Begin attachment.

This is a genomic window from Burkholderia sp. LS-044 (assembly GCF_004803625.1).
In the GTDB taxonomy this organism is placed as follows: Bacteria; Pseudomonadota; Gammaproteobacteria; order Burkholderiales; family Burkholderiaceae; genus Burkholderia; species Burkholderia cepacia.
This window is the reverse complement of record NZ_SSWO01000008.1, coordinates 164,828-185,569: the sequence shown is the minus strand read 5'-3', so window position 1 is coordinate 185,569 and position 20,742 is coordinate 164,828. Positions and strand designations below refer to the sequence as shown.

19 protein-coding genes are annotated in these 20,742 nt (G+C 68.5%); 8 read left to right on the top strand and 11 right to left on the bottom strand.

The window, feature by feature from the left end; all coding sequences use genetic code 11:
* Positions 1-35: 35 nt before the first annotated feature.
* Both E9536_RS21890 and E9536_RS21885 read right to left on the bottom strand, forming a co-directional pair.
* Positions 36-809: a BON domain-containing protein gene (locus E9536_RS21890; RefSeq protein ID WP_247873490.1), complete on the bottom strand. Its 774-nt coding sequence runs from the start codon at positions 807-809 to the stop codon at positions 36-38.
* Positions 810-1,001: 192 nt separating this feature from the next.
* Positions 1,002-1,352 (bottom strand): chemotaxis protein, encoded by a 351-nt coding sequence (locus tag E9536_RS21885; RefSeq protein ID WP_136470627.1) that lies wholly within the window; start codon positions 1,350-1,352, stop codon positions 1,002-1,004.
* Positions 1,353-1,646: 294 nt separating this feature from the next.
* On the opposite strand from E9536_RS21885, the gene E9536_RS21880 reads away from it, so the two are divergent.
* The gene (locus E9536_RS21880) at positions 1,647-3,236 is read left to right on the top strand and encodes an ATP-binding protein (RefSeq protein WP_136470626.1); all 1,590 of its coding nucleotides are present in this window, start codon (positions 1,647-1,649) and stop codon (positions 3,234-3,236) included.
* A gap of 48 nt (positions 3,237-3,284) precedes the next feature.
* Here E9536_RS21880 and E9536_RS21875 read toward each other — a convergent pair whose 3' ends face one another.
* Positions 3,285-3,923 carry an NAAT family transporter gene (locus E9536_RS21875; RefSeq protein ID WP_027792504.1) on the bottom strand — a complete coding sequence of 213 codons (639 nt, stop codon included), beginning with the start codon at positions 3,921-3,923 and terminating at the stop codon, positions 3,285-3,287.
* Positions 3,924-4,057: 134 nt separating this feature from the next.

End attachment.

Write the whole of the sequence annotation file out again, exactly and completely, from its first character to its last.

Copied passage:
This is a genomic window from Burkholderia sp. LS-044 (assembly GCF_004803625.1).
In the GTDB taxonomy this organism is placed as follows: Bacteria; Pseudomonadota; Gammaproteobacteria; order Burkholderiales; family Burkholderiaceae; genus Burkholderia; species Burkholderia cepacia.
This window is the reverse complement of record NZ_SSWO01000008.1, coordinates 164,828-185,569: the sequence shown is the minus strand read 5'-3', so window position 1 is coordinate 185,569 and position 20,742 is coordinate 164,828. Positions and strand designations below refer to the sequence as shown.

19 protein-coding genes are annotated in these 20,742 nt (G+C 68.5%); 8 read left to right on the top strand and 11 right to left on the bottom strand.

The window, feature by feature from the left end; all coding sequences use genetic code 11:
* Positions 1-35: 35 nt before the first annotated feature.
* Both E9536_RS21890 and E9536_RS21885 read right to left on the bottom strand, forming a co-directional pair.
* Positions 36-809: a BON domain-containing protein gene (locus E9536_RS21890; RefSeq protein ID WP_247873490.1), complete on the bottom strand. Its 774-nt coding sequence runs from the start codon at positions 807-809 to the stop codon at positions 36-38.
* Positions 810-1,001: 192 nt separating this feature from the next.
* Positions 1,002-1,352 (bottom strand): chemotaxis protein, encoded by a 351-nt coding sequence (locus tag E9536_RS21885; RefSeq protein ID WP_136470627.1) that lies wholly within the window; start codon positions 1,350-1,352, stop codon positions 1,002-1,004.
* Positions 1,353-1,646: 294 nt separating this feature from the next.
* On the opposite strand from E9536_RS21885, the gene E9536_RS21880 reads away from it, so the two are divergent.
* The gene (locus E9536_RS21880) at positions 1,647-3,236 is read left to right on the top strand and encodes an ATP-binding protein (RefSeq protein WP_136470626.1); all 1,590 of its coding nucleotides are present in this window, start codon (positions 1,647-1,649) and stop codon (positions 3,234-3,236) included.
* A gap of 48 nt (positions 3,237-3,284) precedes the next feature.
* Here E9536_RS21880 and E9536_RS21875 read toward each other — a convergent pair whose 3' ends face one another.
* Positions 3,285-3,923 carry an NAAT family transporter gene (locus E9536_RS21875; RefSeq protein ID WP_027792504.1) on the bottom strand — a complete coding sequence of 213 codons (639 nt, stop codon included), beginning with the start codon at positions 3,921-3,923 and terminating at the stop codon, positions 3,285-3,287.
* Positions 3,924-4,057: 134 nt separating this feature from the next.